This question is how I became enthralled with Brook Lopez.  The first stop was to mosey over to basketball-reference.com’s Player Season Finder and did a find of last year’s centers sorted by PER.

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“In the regular season; in 2012-13; played C or C-F; requiring Games Started >= 20; sorted by descending Player Efficiency Rating.”

Hmm.. Brook Lopez.  I didn’t even think of him.  He’ll be 25 next year.  He’s under contract through 2015.  He fills up the lane, a true big man.  20 PPG last year.  Not so great with the rebounds but that’s ok because we’ve got TT.  72 games so even though he had a foot problem and only played five games in 2011, he seemed fairly durable last year.

There’s really no question that Lopez (healthy Lopez) would contribute more to getting the Cavs into the 2014 playoffs than any rookie could.

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Lopez:  as realistic as the other names.

Pains me to consult Bill Simmons, but let’s consult Bill Simmons.  He rates Lopez 24th in his trade value rankings.  Just behind Al Horford (23), just in front of LaMarcus Aldridge (26) in the GROUP G: “Come on, You Know We’re Building Around This Guy!” category.*  About Lopez:

He’s a guaranteed 19-and-seven every night, someone who’s turning into this generation’s Rik Smits as an inventive, overpowering low-post player who pretty much has to be double-teamed. Defensively? Pretty plodding. He’s also more expensive than Horford. But his low-post game makes up for it. And Hollinger’s PER engine loves him: He’s ranked fifth this season. Not a misprint. I didn’t think he deserved a max extension last summer, but he clearly did — he’s the league’s best under-30 offensive center.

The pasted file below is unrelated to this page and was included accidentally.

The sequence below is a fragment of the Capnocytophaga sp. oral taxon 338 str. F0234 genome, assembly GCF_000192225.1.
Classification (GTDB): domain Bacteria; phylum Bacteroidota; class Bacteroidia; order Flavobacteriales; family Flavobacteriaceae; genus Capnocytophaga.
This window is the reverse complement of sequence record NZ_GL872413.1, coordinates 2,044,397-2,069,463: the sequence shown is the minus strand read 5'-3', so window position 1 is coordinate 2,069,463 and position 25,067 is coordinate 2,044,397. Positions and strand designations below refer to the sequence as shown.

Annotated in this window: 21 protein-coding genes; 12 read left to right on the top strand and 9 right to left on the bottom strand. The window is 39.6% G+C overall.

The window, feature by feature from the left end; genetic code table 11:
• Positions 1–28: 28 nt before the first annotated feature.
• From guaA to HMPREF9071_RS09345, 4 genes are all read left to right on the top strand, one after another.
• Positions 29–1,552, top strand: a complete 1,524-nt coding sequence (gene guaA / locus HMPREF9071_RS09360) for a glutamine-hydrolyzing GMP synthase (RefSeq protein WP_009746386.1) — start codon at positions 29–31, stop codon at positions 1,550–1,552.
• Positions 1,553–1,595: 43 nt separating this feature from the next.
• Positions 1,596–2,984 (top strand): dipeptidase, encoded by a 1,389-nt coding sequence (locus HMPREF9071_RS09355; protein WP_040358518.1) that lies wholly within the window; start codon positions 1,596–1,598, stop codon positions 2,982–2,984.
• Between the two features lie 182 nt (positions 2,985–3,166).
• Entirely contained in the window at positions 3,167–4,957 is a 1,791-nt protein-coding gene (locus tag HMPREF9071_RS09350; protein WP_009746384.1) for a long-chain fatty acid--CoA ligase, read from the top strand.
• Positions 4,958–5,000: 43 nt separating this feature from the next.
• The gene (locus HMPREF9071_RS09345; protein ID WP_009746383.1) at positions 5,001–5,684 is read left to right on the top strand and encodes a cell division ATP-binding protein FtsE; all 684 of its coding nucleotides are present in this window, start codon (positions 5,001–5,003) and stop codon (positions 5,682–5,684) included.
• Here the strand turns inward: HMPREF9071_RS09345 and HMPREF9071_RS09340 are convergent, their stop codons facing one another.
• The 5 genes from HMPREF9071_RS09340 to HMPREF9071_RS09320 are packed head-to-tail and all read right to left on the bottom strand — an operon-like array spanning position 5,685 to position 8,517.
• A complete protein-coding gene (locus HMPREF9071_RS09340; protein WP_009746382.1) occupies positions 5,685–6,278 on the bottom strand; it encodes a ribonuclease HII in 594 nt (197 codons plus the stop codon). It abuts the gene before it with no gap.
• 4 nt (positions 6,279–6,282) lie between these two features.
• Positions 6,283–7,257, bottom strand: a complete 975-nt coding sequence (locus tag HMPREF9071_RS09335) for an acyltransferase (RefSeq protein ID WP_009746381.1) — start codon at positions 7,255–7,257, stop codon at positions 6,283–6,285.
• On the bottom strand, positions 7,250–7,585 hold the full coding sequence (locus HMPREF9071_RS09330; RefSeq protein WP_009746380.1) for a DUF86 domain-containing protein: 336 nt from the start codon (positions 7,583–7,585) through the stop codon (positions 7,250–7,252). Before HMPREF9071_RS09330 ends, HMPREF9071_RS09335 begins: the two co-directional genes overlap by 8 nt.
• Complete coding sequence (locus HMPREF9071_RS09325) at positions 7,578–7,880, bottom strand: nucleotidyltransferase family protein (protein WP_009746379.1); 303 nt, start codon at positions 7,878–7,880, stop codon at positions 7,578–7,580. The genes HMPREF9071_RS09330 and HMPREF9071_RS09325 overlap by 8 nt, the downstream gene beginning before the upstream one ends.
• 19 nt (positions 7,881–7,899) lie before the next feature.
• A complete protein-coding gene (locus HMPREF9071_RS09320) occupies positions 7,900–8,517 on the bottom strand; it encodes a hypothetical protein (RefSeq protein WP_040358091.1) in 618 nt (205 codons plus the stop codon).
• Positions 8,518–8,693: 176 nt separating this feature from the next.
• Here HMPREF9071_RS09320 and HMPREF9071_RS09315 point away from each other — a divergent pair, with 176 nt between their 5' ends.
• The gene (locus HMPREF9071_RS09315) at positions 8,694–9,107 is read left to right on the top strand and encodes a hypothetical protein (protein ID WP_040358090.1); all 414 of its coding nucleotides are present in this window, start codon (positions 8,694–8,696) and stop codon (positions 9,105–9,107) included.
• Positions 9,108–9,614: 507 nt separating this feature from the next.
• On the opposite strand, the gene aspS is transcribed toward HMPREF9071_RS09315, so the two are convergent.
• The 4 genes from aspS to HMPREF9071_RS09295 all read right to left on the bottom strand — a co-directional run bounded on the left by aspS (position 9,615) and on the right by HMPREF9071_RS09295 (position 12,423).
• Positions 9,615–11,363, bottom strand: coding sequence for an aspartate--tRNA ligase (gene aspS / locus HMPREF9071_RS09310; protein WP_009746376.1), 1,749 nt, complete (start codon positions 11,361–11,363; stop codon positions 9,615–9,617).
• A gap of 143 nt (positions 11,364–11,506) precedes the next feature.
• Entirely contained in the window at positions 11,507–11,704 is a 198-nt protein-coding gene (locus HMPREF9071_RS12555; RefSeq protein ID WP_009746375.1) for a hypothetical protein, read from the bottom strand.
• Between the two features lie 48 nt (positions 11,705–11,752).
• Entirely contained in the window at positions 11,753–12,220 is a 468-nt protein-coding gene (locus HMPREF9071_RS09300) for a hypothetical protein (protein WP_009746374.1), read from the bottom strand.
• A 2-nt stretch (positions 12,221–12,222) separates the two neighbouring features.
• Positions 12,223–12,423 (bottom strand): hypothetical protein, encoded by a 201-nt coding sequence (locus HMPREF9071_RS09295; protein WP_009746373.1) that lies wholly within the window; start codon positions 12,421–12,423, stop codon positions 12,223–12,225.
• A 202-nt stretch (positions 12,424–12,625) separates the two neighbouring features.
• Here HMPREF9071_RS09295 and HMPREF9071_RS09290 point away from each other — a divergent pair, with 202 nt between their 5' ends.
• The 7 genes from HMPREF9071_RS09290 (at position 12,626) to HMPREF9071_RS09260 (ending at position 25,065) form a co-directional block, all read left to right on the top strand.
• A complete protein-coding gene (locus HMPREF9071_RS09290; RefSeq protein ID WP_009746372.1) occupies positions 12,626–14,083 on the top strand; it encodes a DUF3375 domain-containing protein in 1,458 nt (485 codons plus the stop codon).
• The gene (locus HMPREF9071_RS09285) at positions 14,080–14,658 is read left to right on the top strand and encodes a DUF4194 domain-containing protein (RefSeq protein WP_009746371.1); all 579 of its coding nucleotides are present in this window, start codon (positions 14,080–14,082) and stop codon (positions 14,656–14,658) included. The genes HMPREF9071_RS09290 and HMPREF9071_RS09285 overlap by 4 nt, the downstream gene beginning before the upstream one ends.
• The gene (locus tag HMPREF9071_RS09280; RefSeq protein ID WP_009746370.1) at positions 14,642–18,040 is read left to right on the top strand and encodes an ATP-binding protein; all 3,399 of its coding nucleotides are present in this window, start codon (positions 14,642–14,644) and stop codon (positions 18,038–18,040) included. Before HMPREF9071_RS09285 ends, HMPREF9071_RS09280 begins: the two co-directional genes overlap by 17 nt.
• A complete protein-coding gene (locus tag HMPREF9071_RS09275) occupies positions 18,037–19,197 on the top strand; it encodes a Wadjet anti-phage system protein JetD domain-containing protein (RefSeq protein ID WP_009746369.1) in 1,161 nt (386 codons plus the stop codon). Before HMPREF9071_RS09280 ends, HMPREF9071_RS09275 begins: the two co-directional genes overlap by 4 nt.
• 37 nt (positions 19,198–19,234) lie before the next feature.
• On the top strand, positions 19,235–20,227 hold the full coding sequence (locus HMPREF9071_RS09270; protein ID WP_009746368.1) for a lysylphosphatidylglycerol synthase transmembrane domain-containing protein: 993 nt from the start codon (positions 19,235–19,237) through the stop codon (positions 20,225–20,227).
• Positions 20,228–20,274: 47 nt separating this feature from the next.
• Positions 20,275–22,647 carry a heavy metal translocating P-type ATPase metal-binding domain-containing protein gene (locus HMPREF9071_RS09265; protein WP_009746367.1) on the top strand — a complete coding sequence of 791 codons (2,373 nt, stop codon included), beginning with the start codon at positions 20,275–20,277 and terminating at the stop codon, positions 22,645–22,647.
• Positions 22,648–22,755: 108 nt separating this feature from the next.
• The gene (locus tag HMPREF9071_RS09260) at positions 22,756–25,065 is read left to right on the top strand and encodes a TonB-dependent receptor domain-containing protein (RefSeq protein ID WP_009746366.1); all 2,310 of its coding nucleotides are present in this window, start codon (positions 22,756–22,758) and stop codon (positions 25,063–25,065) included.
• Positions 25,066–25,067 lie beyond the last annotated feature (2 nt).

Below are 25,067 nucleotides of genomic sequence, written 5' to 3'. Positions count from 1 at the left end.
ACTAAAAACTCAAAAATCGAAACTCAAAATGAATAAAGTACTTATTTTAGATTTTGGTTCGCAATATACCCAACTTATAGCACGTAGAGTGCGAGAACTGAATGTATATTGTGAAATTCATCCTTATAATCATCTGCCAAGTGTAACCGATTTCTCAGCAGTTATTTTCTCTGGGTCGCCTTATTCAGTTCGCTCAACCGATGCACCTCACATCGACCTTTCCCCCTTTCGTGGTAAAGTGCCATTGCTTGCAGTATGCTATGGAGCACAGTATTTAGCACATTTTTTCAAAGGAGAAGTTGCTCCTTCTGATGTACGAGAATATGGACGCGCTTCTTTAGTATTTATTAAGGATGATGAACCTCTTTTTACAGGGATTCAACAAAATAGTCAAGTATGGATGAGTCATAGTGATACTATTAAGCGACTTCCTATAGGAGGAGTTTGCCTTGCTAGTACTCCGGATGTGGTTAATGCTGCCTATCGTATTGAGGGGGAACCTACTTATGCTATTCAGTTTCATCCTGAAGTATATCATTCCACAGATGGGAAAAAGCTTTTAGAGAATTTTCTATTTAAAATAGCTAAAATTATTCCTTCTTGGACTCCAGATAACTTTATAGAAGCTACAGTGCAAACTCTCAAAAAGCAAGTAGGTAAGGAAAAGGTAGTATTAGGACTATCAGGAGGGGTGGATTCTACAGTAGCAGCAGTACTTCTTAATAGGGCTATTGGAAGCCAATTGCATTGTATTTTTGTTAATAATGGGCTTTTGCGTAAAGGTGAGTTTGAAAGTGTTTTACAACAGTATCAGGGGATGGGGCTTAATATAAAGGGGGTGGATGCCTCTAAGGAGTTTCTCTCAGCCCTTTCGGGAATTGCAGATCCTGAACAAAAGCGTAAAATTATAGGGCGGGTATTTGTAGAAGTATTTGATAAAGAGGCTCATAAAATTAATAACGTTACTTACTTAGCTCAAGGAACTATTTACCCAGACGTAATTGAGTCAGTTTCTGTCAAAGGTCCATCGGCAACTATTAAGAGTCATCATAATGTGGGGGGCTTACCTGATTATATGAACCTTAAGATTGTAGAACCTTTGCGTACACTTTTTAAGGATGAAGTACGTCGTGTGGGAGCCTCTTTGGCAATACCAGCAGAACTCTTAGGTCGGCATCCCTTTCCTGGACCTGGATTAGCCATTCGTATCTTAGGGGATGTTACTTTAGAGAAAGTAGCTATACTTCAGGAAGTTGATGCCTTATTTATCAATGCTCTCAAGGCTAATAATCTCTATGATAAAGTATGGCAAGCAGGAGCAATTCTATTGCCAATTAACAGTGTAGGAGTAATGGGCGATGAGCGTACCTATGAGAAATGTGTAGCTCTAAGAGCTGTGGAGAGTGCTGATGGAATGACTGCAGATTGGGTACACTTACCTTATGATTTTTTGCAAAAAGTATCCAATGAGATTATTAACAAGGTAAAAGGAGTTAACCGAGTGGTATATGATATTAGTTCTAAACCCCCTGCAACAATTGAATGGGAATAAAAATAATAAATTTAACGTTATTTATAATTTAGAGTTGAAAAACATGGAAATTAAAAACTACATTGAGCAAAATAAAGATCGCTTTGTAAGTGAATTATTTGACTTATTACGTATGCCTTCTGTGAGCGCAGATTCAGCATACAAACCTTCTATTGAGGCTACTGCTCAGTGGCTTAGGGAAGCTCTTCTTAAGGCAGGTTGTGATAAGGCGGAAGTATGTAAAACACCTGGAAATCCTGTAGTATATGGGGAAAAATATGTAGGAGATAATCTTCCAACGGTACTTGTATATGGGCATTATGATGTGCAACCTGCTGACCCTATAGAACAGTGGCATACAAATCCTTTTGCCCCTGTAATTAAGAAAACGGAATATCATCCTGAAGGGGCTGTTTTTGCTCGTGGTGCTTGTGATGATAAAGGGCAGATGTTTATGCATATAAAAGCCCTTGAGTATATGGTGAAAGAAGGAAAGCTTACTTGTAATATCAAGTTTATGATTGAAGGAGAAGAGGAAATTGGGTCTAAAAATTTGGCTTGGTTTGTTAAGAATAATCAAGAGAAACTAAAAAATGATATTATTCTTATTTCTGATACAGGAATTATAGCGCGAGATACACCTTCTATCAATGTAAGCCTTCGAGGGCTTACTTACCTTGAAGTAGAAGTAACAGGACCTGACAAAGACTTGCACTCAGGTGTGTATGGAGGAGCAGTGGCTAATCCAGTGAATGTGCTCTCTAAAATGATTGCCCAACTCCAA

You’ll read some bad reviews on Lopez’ defense but then there’s this from earlier this month:

… Lopez is playing the best defense of his career. Lopez ranks second in blocks per game during the 2013 playoffs, behind … Ibaka (3.5 to 3.4). … [T]he Nets are giving up just 95.5 points per 100 possessions against the Chicago Bulls with Lopez on the court, compared to 118.9 without him.

Sounds good, construct a deal.  A package that works number-wise is AV + Gee + #1 overall for Lopez.

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But why would the Nets move him?

The Nets are a playoff team but yet the Nets aren’t going anywhere.  Losing to the injury-depleted Bulls (who went on to lose 4-1 to the Heat) is sign that you’re one of those treadmill playoff teams.  Having four of your starters over 29 next year is a sign that it won’t get better.

They were hell-bent on making a splash last year in the new home and one would think the hangover is now settling in.

We’re really paying Joe Johnson $20/year through 2015?  Did I eat the worm too?

Of course they’d love to get out from under Johnson’s contract but it’s not do-able.  No one has $20,000,000 in cap space and even if someone did who on earth would use it on the frankly average 32 year old next season Johnson?

Nope.  The best the Nets can do is re-tool on the fly.  Free some cap space, get younger, get cornerstone pieces build for the future, while AT THE SAME TIME, getting some value out of Johnson and Deron Williams by keeping playoff relevant.

Varajao and Gee do this.  I start Gee over Gerald Wilkins at SF.  AV is a downgrade from Lopez but he was leading the league in rebounds (14+ per game) when he got injured.  OF COURSE AV IS NOT AS GOOD AS BROOK LOPEZ.  The point is:  Gee and Varajao will keep the Nets in the playoffs.

And while the Nets are in the playoffs they get Nerlins Noel for the future.  The Nets can wait for him to get healthy and get bigger and learn the NBA … while still making the playoffs.

Hey, don’t laugh.  If nothing else, this deal immediately make the Nets smarter than the other NYC team.

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* Kevin Love is #20 and in the Group F: “Don’t Tell Anyone, and I’ll Deny It to the Death, But I’m Listening.” section along with Chris Bosh.  I’ve heard a lot of Love talk, some Bosh talk… thus baseless Lopez talk is equally baseless and also legit.